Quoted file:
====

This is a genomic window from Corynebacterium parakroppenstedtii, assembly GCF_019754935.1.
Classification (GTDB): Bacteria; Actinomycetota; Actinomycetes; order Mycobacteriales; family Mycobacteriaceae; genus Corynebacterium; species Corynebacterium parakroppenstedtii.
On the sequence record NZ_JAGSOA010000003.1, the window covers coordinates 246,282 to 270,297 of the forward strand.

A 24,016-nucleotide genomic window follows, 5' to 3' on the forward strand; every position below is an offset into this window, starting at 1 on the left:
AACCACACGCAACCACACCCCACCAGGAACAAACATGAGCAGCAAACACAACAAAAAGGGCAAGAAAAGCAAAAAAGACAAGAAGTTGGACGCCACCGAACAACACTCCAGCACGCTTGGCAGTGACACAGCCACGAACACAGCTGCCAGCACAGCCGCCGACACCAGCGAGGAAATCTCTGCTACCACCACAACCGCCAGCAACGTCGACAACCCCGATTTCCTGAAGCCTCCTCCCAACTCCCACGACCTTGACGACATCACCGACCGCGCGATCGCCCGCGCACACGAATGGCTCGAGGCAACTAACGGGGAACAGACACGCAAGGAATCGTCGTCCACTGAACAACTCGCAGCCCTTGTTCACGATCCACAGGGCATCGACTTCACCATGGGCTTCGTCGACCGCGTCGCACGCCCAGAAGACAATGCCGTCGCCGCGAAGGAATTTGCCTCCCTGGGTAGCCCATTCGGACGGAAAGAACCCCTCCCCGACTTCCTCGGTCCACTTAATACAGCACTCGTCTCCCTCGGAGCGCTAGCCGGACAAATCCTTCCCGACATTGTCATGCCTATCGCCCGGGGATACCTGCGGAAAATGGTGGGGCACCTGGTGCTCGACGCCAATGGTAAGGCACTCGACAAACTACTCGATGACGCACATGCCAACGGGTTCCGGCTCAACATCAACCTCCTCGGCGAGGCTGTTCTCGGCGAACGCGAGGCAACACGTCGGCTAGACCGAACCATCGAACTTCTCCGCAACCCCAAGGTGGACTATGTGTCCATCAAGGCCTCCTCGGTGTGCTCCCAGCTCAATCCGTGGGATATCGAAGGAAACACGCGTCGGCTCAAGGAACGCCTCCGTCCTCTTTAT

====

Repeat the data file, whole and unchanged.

This is a genomic window from Corynebacterium parakroppenstedtii, assembly GCF_019754935.1.
Classification (GTDB): Bacteria; Actinomycetota; Actinomycetes; order Mycobacteriales; family Mycobacteriaceae; genus Corynebacterium; species Corynebacterium parakroppenstedtii.
On the sequence record NZ_JAGSOA010000003.1, the window covers coordinates 246,282 to 270,297 of the forward strand.

A 24,016-nucleotide genomic window follows, 5' to 3' on the forward strand; every position below is an offset into this window, starting at 1 on the left:
AACCACACGCAACCACACCCCACCAGGAACAAACATGAGCAGCAAACACAACAAAAAGGGCAAGAAAAGCAAAAAAGACAAGAAGTTGGACGCCACCGAACAACACTCCAGCACGCTTGGCAGTGACACAGCCACGAACACAGCTGCCAGCACAGCCGCCGACACCAGCGAGGAAATCTCTGCTACCACCACAACCGCCAGCAACGTCGACAACCCCGATTTCCTGAAGCCTCCTCCCAACTCCCACGACCTTGACGACATCACCGACCGCGCGATCGCCCGCGCACACGAATGGCTCGAGGCAACTAACGGGGAACAGACACGCAAGGAATCGTCGTCCACTGAACAACTCGCAGCCCTTGTTCACGATCCACAGGGCATCGACTTCACCATGGGCTTCGTCGACCGCGTCGCACGCCCAGAAGACAATGCCGTCGCCGCGAAGGAATTTGCCTCCCTGGGTAGCCCATTCGGACGGAAAGAACCCCTCCCCGACTTCCTCGGTCCACTTAATACAGCACTCGTCTCCCTCGGAGCGCTAGCCGGACAAATCCTTCCCGACATTGTCATGCCTATCGCCCGGGGATACCTGCGGAAAATGGTGGGGCACCTGGTGCTCGACGCCAATGGTAAGGCACTCGACAAACTACTCGATGACGCACATGCCAACGGGTTCCGGCTCAACATCAACCTCCTCGGCGAGGCTGTTCTCGGCGAACGCGAGGCAACACGTCGGCTAGACCGAACCATCGAACTTCTCCGCAACCCCAAGGTGGACTATGTGTCCATCAAGGCCTCCTCGGTGTGCTCCCAGCTCAATCCGTGGGATATCGAAGGAAACACGCGTCGGCTCAAGGAACGCCTCCGTCCTCTTTAT